Review: Midsummer (The Hub, Edinburgh International Festival)
David Greig's hit play with songs is revised for this year's Edinburgh International Festival
David Greig's Midsummer was one of the hits of the Edinburgh Festival in 2008. A quiet two-hander, accompanied by songs on acoustic guitars, it thrilled audiences at the Traverse and then went on to conquer the world, being translated into many languages and thus proving that a sensitive tale of two unhappy souls who find love and revelation over a wet midsummer weekend in Edinburgh has universal appeal.
So it must have seemed a brilliant idea for the author and the National Theatre of Scotland to expand it and to put it on at the Edinburgh International Festival, bringing it to an even wider audience in the hostile setting of the echoing chamber upstairs at The Hub. Under the music direction of Gordon McIntyre, the guitars are replaced with a noisy live band, while the actors are expanded to four, representing the protagonists Bob and Helena at the age of 35, when they met, and also in old age.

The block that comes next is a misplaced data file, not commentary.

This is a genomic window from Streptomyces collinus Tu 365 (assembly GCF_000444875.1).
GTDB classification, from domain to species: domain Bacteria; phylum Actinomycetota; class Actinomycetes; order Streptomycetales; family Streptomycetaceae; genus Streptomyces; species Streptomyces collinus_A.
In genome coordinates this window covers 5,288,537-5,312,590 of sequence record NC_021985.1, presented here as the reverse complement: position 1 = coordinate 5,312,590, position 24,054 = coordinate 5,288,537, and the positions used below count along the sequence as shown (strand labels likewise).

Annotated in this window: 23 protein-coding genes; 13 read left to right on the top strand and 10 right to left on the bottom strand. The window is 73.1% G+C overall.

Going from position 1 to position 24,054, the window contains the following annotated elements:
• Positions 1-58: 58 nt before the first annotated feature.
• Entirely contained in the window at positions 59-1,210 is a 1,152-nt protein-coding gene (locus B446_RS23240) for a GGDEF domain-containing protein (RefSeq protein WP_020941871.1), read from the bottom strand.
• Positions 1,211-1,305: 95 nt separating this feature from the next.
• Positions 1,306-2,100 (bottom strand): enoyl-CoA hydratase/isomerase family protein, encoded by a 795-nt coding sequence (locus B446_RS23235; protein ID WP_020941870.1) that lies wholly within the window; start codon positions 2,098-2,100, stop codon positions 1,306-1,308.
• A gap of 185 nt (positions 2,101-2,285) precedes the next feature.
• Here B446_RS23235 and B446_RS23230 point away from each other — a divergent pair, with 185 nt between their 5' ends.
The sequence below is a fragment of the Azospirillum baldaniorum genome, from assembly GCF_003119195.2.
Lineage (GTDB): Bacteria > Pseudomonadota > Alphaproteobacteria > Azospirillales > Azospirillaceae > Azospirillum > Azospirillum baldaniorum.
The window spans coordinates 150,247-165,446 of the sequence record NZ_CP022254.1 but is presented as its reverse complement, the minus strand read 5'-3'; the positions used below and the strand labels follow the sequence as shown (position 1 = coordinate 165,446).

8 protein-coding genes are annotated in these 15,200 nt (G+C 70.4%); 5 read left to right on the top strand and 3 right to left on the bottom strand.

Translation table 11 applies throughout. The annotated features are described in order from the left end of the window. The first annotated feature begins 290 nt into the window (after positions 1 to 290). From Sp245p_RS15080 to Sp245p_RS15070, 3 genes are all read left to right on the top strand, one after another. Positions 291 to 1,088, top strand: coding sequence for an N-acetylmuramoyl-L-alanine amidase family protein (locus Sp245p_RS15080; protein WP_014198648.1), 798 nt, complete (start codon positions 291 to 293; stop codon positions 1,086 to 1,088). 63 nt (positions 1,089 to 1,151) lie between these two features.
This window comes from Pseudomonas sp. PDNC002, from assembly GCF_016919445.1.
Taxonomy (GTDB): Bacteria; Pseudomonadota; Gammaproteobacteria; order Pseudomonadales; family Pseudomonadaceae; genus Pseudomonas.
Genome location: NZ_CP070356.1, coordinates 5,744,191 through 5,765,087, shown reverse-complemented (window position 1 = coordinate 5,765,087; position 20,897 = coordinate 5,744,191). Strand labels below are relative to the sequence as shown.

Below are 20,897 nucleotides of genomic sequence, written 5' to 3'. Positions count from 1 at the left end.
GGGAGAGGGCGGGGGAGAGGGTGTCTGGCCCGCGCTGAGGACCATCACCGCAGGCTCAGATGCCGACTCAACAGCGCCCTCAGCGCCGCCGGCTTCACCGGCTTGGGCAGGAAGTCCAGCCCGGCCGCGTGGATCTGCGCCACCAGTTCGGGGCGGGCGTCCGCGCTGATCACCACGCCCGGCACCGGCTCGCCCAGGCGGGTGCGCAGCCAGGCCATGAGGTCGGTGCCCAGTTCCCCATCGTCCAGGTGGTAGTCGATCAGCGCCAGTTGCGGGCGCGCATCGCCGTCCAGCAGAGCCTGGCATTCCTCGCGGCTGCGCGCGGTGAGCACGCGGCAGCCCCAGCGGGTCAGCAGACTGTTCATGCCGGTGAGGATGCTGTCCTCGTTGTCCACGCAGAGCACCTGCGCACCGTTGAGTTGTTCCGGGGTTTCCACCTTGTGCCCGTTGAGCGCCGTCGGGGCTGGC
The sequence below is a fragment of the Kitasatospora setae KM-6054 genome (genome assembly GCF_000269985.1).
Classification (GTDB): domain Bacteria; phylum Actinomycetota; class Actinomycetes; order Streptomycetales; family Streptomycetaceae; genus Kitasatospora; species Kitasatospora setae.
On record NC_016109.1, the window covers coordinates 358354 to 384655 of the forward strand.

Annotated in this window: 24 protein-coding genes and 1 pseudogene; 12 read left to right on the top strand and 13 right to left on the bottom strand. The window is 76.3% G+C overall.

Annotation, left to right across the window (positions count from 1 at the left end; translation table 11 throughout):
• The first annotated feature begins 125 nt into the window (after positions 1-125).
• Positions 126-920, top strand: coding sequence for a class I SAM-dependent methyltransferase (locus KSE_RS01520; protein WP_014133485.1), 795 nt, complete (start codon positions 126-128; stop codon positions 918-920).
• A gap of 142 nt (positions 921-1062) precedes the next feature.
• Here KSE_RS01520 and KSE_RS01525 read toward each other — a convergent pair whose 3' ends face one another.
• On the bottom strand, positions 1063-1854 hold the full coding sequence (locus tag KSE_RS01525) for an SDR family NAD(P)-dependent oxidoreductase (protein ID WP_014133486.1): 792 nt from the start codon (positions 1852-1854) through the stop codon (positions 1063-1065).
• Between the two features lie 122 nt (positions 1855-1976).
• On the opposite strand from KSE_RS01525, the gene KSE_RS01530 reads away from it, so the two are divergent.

Unfortunately, this amplification fails on almost every level. It literally falters because the need to give the actors microphones, which then echo and blur, means that you can't hear Greig's clever, punchy dialogue. But it fails metaphorically too, as if the expansion tears the fine filigree lace of the playwright's creation, exposing its holes and somehow making the story coarser and less charming.
It begins at a wedding, with the table elaborately set for festivities. When this is stripped away, the tables beneath become the props supporting the action: the hotel beds, the Princes Street Garden shelters, the nightclubs where Bob and Helena drown their unhappiness in a sea of alcohol and activity and ultimately find a generous redemption. Kate Hewitt's direction consists mainly of keeping things going at a frantic pace, sending the characters scurrying up into the balcony in an attempt to fill the space. Jenny Ogilivie provides some equally frenetic choreography.
The humour of the piece just about survives, but not the warmth. It all feels shouted and rather desperate. Henry Pettigrew as the younger Bob emerges the best from the wreckage. It feels like a waste.